Wednesday, January 4, 2012

Common Core Standards: Not a Silver Bullet for Education

by Sara Slaughter, Education Program Director

Long-time McCormick grantee Sam Meisels, President of the Erikson Institute, challenges us to look beyond the “panacea” of educational standards in his op ed, "Tripping over the Stairs in the Race to the Top: The Common Core and Early Childhood." He reminds us of what all athletes know: if you start a new sport or exercise with a physical challenge that is too great–one for which you have not spent time preparing–you will not succeed. In fact, you might give up, or worse yet, hurt yourself. We can’t afford to make that mistake in educating our children.

Dr. Meisels, a national expert in assessments for young children, points out that standards are indeed essential for both teaching and assessing children of all ages. But while many in the education field pin all their hopes for fixing our education system on the implementation of Common Core Standards, Dr. Meisels cautions us that they are not a silver bullet and in fact, they need to be modified. Standards should be coupled with sound professional development and assessments. Even more important, the Common Core Standards themselves must take into account the developmental issues of our youngest children. Standards must look beyond cognitive skills and acknowledge the importance of social emotional skills. Those are the skills that allow teens to turn off X-Box Live to study for tests and the skills that help kids stick with a math problem, even when it is really hard.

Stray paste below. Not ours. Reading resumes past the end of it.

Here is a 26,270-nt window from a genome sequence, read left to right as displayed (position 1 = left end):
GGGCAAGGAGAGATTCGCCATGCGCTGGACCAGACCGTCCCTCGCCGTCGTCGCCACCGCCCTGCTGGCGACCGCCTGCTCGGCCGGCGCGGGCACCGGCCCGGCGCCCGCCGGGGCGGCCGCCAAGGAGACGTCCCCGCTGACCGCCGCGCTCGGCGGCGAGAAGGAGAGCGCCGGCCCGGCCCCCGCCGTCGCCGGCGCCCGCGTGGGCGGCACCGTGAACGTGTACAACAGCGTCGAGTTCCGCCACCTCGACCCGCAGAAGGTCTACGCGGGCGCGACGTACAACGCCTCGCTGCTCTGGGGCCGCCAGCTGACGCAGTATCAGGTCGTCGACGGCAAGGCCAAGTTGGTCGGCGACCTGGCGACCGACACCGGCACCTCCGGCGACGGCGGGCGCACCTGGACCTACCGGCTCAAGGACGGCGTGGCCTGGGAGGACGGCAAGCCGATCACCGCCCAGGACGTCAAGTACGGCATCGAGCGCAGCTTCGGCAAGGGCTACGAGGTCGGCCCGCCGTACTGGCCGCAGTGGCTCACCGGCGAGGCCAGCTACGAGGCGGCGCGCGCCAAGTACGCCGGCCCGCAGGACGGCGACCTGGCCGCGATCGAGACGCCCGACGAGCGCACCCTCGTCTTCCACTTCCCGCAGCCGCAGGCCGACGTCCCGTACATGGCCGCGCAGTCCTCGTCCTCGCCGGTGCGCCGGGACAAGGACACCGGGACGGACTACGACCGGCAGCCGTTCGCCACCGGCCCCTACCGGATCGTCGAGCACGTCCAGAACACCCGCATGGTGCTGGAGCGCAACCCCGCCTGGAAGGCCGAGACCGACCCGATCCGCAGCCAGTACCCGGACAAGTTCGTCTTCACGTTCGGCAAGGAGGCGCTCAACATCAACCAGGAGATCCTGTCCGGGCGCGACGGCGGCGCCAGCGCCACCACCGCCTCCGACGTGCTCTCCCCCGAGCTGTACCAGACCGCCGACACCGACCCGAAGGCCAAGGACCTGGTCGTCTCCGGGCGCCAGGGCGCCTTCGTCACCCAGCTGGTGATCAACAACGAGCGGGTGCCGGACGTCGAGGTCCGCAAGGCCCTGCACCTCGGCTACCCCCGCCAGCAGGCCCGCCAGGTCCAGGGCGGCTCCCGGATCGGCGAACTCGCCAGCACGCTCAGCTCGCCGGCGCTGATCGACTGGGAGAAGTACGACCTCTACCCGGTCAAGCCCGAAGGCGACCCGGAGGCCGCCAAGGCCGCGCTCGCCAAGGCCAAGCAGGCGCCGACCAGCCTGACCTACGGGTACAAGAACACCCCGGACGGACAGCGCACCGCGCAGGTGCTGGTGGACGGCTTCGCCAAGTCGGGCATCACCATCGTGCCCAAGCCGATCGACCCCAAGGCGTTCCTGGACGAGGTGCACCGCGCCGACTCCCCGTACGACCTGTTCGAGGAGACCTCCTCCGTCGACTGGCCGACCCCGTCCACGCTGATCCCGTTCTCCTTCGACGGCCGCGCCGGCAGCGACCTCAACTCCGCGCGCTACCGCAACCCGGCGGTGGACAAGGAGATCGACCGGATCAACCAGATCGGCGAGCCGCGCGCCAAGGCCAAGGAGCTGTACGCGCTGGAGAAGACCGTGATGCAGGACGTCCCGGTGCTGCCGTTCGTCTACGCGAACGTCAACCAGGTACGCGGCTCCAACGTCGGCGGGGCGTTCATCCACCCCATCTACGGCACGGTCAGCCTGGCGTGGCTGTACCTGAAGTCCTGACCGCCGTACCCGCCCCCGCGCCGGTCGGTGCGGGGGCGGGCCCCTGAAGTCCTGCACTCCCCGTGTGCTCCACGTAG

Children who encounter "stairs" that are too big—too unrealistic—and teachers who are not prepared to coach young children to meet new challenges, are a formula for losing any race. We can't afford for our children—or their teachers—to give up.

Related Link:
Common Core standards pose dilemmas for early childhood (Washington Post)

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